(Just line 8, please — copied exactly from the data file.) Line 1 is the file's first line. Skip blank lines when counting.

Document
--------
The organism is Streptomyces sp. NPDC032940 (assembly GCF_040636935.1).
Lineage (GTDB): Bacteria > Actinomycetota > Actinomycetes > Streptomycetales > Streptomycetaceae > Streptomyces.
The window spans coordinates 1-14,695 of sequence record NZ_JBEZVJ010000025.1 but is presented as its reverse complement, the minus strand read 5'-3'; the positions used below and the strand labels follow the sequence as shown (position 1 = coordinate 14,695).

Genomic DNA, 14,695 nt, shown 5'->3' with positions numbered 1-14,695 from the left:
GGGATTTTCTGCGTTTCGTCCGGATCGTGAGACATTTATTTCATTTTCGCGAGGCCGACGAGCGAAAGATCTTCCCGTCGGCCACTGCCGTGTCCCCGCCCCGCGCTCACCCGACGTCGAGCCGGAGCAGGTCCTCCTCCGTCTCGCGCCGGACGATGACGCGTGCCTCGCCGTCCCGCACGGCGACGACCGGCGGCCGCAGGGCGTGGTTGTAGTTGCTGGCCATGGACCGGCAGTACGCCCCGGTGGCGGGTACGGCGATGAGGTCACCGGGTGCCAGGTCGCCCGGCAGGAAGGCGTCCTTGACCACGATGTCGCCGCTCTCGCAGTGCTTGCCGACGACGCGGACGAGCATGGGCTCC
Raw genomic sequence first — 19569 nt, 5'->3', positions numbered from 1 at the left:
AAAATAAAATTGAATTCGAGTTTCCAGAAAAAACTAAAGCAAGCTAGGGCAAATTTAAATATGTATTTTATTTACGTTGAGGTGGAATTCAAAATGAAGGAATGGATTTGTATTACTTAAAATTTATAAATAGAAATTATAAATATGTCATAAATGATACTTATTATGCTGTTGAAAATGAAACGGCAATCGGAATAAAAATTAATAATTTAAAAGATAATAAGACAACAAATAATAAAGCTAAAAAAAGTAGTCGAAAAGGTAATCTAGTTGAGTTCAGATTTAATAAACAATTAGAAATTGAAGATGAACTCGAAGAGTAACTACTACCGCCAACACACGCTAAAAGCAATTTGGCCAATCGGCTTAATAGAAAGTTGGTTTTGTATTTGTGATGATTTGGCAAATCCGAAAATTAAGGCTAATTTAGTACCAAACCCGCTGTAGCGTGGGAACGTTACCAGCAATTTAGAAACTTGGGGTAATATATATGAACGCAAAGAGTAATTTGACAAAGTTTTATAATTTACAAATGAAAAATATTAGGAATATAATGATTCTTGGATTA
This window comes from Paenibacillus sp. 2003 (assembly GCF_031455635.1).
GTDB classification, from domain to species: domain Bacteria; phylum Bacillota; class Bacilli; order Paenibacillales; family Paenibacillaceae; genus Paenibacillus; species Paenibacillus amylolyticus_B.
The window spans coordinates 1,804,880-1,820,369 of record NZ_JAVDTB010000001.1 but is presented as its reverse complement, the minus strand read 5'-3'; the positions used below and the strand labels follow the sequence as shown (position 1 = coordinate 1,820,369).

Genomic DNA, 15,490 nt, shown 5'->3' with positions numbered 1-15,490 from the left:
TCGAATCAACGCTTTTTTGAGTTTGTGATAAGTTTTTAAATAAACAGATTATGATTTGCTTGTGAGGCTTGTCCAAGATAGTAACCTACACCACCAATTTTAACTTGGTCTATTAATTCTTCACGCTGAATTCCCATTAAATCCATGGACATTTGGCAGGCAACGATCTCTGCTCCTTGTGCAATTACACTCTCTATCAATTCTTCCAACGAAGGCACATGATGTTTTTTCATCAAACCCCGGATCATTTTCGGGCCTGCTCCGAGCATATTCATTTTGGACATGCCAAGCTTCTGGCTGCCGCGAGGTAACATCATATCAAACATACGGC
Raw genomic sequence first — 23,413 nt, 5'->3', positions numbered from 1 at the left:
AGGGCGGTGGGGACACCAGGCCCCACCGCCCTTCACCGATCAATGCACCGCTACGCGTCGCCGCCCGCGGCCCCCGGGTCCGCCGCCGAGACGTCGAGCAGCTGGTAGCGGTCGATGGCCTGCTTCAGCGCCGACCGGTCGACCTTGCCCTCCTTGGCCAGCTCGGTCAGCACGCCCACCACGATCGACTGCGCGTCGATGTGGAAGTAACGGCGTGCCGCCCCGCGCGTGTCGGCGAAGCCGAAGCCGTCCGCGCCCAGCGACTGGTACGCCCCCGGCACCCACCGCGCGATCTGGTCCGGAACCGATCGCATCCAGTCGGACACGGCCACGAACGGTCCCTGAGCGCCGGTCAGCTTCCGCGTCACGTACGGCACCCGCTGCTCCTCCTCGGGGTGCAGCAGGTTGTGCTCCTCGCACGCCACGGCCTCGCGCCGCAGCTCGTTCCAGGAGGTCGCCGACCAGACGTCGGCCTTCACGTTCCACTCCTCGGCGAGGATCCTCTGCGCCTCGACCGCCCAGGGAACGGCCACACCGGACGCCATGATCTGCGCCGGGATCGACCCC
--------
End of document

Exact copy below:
This window comes from Paenibacillus sp. 2003 (assembly GCF_031455635.1).